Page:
Wednesday, April 14, 2010

Cherimoywhaaa? Cherimoya Pie

One of my favorite things about my neighborhood is the awesome farmers market I can walk to every Sunday. I like to wander around at every single stand and make sure I get the best of whatever I am looking for. The only problem I have is carrying it all home!

This also allows me to discover new offerings. Like these cherimoyas. I had never heard of or seen a cherimoya but I thought they tasted pretty good so I was immediately determined to make a pie with them. I bought 5 big ones and headed home. (I am not even going to try and describe the flavor, I have heard everything from bubblegum to pineapple.)

I bought them a bit under ripe so I would have a few days to do my research. When they are ready to use they yield just a bit to pressure, similar to an Avocado. They also have big black seeds that are somewhat poisonous and function as an insecticide when ground- I sure was glad I did my research on this because my first inclination had been to separate them from the fruit with my food mill.

A good web search also revealed that there is a pretty standard cherimoya pie recipe floating around out there. It is similar to how I planned to go about making them into pie, using pureed fruit in a custard. The custard usually used for these involved separated the egg whites, beating them, and folding into the rest of the custard mixture in the last step. This produces a very light texture. The only change I made to the recipes I found was to add some nutmeg, because I thought this would work well with the cherimoya.

Cherimoya Pie (seems to be the standard recipe, found on many cherimoya recipe websites)

1lb. Cherimoya (about 1 and 1/2 large cherimoya for me) seeded and pureed until smooth
3 Eggs, separated
1 cup Evaporated Milk
1/2 cup Sugar
1/2 tsp Vanilla
1/4 tsp Nutmeg
1/8 tsp Salt
10 inch deep dish pie shell

Line deep dish pie plate with crust. Bake at 450 degrees for 5min. (These are the original directions, which I followed. Based on my experience I recommend a standard par bake until the inside is golden brown. Directions are provided in My Cherimoya Pie Recipe)

However you bake your pie shell, set your oven to 375 when you are done.

Whisk egg yolks, evaporated milk, sugar, vanilla, nutmeg, and salt into the pureed cherimoya.

Beat egg whites just until soft peaks form. (Do not do this until just before you are ready to use them, or they will fall.)

Fold beaten egg whites into fruit mixture until combined and no white streaks remain. Resist the urge to stir! Have patience, keep folding. When combined pour mixture into pie shell.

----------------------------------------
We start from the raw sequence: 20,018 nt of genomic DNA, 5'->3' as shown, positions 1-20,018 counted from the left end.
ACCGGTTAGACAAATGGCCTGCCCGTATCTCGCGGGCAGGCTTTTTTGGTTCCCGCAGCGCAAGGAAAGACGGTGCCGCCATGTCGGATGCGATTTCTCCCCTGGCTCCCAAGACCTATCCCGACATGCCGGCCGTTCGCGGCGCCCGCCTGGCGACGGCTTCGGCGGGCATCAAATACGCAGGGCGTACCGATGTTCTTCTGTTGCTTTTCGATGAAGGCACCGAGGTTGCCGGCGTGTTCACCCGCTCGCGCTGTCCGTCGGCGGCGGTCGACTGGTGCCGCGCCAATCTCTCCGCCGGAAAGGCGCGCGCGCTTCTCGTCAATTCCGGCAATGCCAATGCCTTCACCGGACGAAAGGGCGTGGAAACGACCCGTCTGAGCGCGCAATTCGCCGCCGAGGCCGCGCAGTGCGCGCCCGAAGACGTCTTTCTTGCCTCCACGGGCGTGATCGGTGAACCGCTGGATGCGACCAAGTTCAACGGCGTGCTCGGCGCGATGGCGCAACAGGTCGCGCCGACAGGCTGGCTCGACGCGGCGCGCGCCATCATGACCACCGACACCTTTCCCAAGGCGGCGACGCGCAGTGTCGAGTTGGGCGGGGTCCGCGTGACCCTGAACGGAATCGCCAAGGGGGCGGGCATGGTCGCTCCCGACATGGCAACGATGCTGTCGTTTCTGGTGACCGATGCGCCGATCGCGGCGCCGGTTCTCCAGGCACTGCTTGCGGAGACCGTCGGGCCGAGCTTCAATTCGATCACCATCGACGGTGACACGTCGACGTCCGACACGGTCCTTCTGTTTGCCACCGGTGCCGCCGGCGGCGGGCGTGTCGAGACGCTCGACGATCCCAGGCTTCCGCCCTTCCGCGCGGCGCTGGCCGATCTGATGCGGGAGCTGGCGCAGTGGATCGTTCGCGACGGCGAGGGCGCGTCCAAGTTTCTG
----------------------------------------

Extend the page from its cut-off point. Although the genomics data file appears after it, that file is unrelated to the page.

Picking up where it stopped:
Bake at 375 degrees until a knife inserted in the center comes out clean. The custard will puff up and turn golden brown on top. The recipe I used said this should take about 35 min but it was much faster for me (I'm talking 15min, yikes!). This could be a symptom of ghetto oven, so watch yours closely.

The results:
Despite my concerns after it cooked so fast, this pie came out alright. The crust was a bit undercooked, hence my suggestion to pre-bake the bottom crust.

The filling came out pretty good. This pie was very light and fluffy. I cannot emphasize this enough- VERY FLUFFY. And some people really liked that. I thought the texture was fine, it was the incredibly light flavor accompanying it that I was less excited about.

Luckily, I had more cherimoya to use up so I decided to make another. This time I opted to make it using a recipe similar to a traditional pumpkin pie, in the hopes that this would produce a more dense custard with a more pronounced flavor to go along with it.

My Cherimoya Pie

2 cups pureed Cherimoya (from 2 large cherimoya)
1/2 cup Sugar
2 Eggs
14.5 ounce can Evaporated Milk
2 Tbsp Flour
1/8 tsp Salt
1 tsp Vanilla
1/4 tsp Nutmeg
1 pie shell

Pre-bake pie shell. Poke holes in the crust, line with foil and weights and bake at 375 for 20 min. Remove foil and weights, then continue baking until inside of shell is golden brown.

I used my 9-1/2" pyrex pie dish, and it worked well. This does not make enough filling for a deep dish pie, but there may be some filling left over if you use a standard 9" pie plate. Just fill it with as much as you can.

Beat together pureed cherimoya, evaporated milk, eggs, sugar, nutmeg, vanilla, salt, and flour.

Bake at 375 until a knife inserted comes out clean, approximately 25 min. The filling will puff up above the pie crust, but settles when it cools. The top will turn a light golden brown.

My results:

This pie was more dense then the original recipe produced, but still significantly lighter then a typical pumpkin pie. This must be the way the fruit cooks, but I may try reducing the recipe to one egg in the future to make the texture even more dense.

I felt this method did enhance the flavor somewhat. It still was quite light, but I was happier with what this produced. It tasted good, but I'm not sure it is as good as simply eating the fruit raw.

And at least one person compared it to cheesecake, THAT certainly isn't a bad thing.

Cherimoya Pie on FoodistaCherimoya Pie


  1. Interesting, I've never seen one of those before. I have a farmers market opening up soon, I'll have to see if they have them. Although it looks tropical (not that that means much), so I wonder if they would be around in Boston.

  2. Very interesting pie. We call this fruit custard apple but I have never used it in a pie. Very curious about the flavour in your pie